Ireland: Easter Rising or Great War?
The events that led to the creation of the Irish Free State and reshaped the United Kingdom were part of two inextricably linked histories.
In May 1916 the young Dubliner Seán Heuston was sentenced to death for his participation in the Irish Easter Rising of that year. The night before his execution he wrote to his sister and touched upon how he and his colleagues might be judged:
Let there be no talk of foolish enterprise. I have no vain regrets. Think of the thousands of Irishmen who fell fighting under another flag at the Dardanelles.
Thousands of Heuston’s contemporaries were killed or wounded when the 10th (Irish) Division landed at Gallipoli in 1915; it is a little reminder that Heuston and the others who fought in the Easter Rising lived in a world shaped by the Great War, which conditioned their own actions.
The centenary of the outbreak of the First World War generated great public interest in Ireland. The Irish involvement in the Gallipoli campaign is being marked in a variety of ways. Last November the Irish government announced its plans for the impending centenary of the Easter Rising of 1916. The emphasis on 1916 arises from the fact that it was the catalyst for the independence movement – Sinn Féin and the IRA – that led to the creation of the Irish Free State in 1922. With the foundation of the Free State a substantial portion of the United Kingdom broke away from the whole in an unprecedented manner; it is of obvious relevance in the light of last year’s Scottish referendum.
There is still a tendency to view the Easter Rising and the First World War as distinct events, even if someone like Heuston did not. This is understandable on one level: the Irish involvement in the First World War (210,000 volunteers and 35,000 deaths) overwhelmingly took place in the British armed forces: an unlikely bedfellow for a tradition of resistance to British rule. But the First World War was fundamental to the growth and development of the Irish independence movement, especially in relation to the Easter Rising. The separatist republicans who planned and executed the rising did so within the context of a war that gave them both an opportunity and a prospective ally: Germany. The British suppressed it in the manner in which they did precisely because they were at war and feared the potential for German involvement in such an insurrection. Some Irish responses to 1916 were surprisingly hostile, especially on the part of the families of serving troops. Many Irish soldiers were involved in suppressing the rebellion and the Easter Rising cannot be understood outside the context of the British war effort. Among the British and Irish fatalities of the Great War are those troops who were killed when the Great War came to Dublin for a week in April 1916. Many of them are still buried there.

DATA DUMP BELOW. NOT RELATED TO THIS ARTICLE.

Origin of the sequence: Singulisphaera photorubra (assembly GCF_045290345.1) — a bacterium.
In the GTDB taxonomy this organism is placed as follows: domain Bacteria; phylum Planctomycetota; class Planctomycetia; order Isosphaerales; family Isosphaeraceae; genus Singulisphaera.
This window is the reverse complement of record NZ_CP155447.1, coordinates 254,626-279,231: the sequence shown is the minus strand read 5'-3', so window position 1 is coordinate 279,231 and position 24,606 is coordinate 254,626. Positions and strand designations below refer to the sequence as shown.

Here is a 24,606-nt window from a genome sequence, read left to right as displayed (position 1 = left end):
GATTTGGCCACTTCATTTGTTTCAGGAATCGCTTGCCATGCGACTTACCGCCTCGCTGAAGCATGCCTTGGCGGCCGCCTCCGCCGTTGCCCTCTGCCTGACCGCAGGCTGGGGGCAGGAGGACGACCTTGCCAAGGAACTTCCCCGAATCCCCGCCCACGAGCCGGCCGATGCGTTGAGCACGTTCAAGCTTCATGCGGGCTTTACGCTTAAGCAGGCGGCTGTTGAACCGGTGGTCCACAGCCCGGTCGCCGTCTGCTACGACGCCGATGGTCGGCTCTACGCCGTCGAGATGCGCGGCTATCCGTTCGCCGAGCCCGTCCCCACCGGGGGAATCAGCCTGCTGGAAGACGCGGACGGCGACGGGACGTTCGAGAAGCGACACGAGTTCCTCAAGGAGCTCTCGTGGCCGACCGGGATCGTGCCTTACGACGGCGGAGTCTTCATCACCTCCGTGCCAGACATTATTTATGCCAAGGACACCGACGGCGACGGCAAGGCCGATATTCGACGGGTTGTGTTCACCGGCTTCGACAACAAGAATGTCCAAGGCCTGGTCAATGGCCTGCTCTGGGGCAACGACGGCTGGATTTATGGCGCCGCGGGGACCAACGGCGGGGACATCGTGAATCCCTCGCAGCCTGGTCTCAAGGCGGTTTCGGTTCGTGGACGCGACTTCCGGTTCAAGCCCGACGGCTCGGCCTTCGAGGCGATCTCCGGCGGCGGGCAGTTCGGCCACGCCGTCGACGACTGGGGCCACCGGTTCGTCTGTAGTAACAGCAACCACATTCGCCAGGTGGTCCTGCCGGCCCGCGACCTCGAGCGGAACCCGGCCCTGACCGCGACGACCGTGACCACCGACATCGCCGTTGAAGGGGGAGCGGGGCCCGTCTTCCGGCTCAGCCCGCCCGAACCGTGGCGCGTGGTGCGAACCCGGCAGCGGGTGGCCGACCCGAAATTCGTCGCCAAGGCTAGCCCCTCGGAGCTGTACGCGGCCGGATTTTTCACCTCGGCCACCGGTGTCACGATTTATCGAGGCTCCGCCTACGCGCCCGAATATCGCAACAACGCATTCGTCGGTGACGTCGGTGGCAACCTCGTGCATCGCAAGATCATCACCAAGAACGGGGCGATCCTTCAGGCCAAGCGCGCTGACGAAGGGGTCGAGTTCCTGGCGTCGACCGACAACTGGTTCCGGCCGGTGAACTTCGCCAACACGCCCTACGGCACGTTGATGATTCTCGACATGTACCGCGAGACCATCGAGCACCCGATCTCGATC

The approach to a number of centenaries up to 2022 has seen a greater recognition on the part of the Irish government of the experiences of Irishmen who fought in the First World War, along with a increased, albeit cautious, British official engagement with the reality of the Irish independence movement. The speech by Britain’s Minister for International Security Strategy, Andrew Murrison, in Cork on January 24th, 2014, was a natural follow-on from the symbolism of the state visit to Ireland of the Queen in 2011. Yet while one can be respectful of differing viewpoints, it is also right to caution against the creation of a contrived historical consensus about events that might not be compatible in ideological terms. This was pointed out by the Irish government’s Expert Advisory group on commemorations: the Irish state can hardly be neutral about its origins in 1916. Yet there are lives that straddled a range of experiences to make one think how the Irish independence movement and the First World War are intertwined. Take, for instance, Michael McCabe, who fought in the Easter Rising as a member of the Irish Volunteers; served in the British army from 1917 to 1922; fought against the Irish Free State as a member of the IRA in the Irish Civil War; yet, when applying for his IRA pension in 1938, did so as a member of the 2nd Battalion, Gold Coast Regiment, Royal West African Frontier Force. Does his life point to a ‘shared’ history, or to distinct histories, inextricably linked?
Ireland was not the only small European country to gain independence from a larger one in the era of the First World War; the difference is that it was a rare instance of a country gaining independence from a victorious power. The creation of the Irish Free State is the single most fundamental change to the UK since it was created. That alone makes the events that led to it worth looking at anew from a British perspective.
John Gibney is the editor of www.decadeofcentenaries.com.